Determination of bone size of hip, spine, and wrist in human pedigrees by genetic and lifestyle factors

Hong Wen Deng, Xu Tao Deng, Theresa Conway, Fu Hua Xu, Robert Heaney, Robert R. Recker

Research output: Contribution to journalArticle

53 Scopus citations

Abstract

Osteoporosis is a major public health problem defined as a loss of bone strength, of which bone size is an important determinant. Compared with extensive studies on bone mass, studies on the importance of factors determining variation in bone size are relatively few. In particular, the significance of genetic factors is largely unknown. In 49 pedigrees with 703 subjects bone sizes of the hip, spine, and wrist were measured by dual X-ray absorptiometry. We evaluated the contribution of genetic factors in determining variation in bone size of the hip, spine, and wrist while studying age, sex, weight, height, exercise, smoking, alcohol consumption, and the interaction among these factors as covariates for their effects on bone size. We found that, on average, males have larger bone sizes. Male bone sizes at the spine and hip increased with age; however, the effect of age in our female subjects was nonsignificant. Height invariably affected bone size at all the sites studied. Alcohol consumption and exercise generally had significant effects in increasing bone size at the spine and/or hip in both males and females. After adjusting for sex, age, weight, height, lifestyle factors, and the significant interactions among these factors, heritabilities (±SE) were, respectively, 0.48 (0.09), 0.64 (0.08), and 0.60 (0.09) for bone size at the hip, spine, and wrist.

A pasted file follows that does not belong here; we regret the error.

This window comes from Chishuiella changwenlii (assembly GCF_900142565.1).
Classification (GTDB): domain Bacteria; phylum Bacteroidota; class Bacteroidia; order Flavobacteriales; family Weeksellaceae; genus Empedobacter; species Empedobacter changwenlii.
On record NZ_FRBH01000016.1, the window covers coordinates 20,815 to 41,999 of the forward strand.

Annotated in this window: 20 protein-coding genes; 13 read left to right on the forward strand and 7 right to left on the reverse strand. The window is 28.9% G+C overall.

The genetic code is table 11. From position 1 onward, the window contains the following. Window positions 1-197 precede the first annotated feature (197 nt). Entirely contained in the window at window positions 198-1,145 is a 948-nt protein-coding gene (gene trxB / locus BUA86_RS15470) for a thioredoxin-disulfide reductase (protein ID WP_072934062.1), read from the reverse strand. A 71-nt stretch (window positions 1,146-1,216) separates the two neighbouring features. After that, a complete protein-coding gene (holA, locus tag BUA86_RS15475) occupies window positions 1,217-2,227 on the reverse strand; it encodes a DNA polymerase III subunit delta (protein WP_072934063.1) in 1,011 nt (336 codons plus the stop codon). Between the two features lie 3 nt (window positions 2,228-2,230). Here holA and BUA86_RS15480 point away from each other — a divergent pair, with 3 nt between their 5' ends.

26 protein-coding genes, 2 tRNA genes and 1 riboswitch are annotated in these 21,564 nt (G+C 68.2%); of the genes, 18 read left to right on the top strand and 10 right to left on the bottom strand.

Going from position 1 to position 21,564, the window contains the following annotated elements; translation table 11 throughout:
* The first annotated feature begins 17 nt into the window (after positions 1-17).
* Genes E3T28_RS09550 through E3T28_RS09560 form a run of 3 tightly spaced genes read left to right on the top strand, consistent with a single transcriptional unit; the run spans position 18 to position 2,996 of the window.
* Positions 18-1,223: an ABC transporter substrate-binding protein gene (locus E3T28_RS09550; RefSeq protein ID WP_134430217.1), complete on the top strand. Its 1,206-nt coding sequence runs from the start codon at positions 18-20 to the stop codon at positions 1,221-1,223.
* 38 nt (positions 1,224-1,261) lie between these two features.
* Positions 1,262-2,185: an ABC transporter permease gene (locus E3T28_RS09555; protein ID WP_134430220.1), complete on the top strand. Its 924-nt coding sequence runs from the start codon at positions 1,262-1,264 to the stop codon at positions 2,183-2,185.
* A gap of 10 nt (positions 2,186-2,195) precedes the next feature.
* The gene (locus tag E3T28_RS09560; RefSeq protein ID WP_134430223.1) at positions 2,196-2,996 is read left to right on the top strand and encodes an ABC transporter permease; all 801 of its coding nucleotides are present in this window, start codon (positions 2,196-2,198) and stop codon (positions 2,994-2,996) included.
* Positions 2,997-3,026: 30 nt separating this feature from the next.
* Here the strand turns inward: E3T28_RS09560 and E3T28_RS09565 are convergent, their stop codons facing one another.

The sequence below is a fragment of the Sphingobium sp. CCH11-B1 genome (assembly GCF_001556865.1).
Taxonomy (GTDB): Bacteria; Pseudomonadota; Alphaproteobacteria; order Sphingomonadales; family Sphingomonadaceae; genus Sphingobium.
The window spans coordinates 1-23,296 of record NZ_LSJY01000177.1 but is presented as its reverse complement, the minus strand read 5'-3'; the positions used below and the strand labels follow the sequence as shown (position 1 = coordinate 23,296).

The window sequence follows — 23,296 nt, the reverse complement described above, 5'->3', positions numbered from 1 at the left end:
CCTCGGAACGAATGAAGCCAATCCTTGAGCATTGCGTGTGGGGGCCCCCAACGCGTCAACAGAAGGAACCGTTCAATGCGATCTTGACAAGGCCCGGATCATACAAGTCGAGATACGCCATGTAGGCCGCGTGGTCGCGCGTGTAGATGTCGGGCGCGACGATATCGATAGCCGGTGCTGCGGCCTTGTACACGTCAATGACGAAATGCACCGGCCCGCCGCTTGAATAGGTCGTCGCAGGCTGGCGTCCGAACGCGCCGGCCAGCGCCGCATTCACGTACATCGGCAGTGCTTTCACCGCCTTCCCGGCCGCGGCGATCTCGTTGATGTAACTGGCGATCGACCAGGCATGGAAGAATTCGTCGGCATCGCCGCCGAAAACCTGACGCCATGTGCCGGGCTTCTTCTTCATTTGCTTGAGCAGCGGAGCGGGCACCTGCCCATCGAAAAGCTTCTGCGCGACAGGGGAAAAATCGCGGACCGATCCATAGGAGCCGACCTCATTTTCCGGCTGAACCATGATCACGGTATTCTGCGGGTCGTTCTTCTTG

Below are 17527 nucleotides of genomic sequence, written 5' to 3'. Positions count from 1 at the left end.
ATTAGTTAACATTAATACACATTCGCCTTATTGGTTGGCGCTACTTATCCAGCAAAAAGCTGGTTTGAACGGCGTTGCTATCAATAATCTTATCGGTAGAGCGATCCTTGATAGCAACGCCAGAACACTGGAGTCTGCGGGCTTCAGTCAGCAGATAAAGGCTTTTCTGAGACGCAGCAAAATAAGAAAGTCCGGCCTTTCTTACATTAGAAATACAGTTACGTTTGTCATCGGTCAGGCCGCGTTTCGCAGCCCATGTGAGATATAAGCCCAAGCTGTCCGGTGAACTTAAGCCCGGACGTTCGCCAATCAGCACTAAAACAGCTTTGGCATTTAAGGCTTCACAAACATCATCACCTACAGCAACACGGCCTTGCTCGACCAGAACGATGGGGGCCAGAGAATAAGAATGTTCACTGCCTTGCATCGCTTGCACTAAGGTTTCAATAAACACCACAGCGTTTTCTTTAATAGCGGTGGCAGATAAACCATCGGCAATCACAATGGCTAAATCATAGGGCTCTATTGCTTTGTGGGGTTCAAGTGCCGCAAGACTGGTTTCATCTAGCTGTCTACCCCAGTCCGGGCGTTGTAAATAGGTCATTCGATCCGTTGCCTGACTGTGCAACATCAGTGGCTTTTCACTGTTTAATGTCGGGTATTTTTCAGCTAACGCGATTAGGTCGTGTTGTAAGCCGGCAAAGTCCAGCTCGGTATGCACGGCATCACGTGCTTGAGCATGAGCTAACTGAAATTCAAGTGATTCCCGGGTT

Original languageEnglish
Pages (from-to)45-56
Number of pages12
JournalJournal of Clinical Densitometry
Volume5
Issue number1
Publication statusPublished - 2002

    Fingerprint

All Science Journal Classification (ASJC) codes

  • Medicine(all)
  • Radiology Nuclear Medicine and imaging

Cite this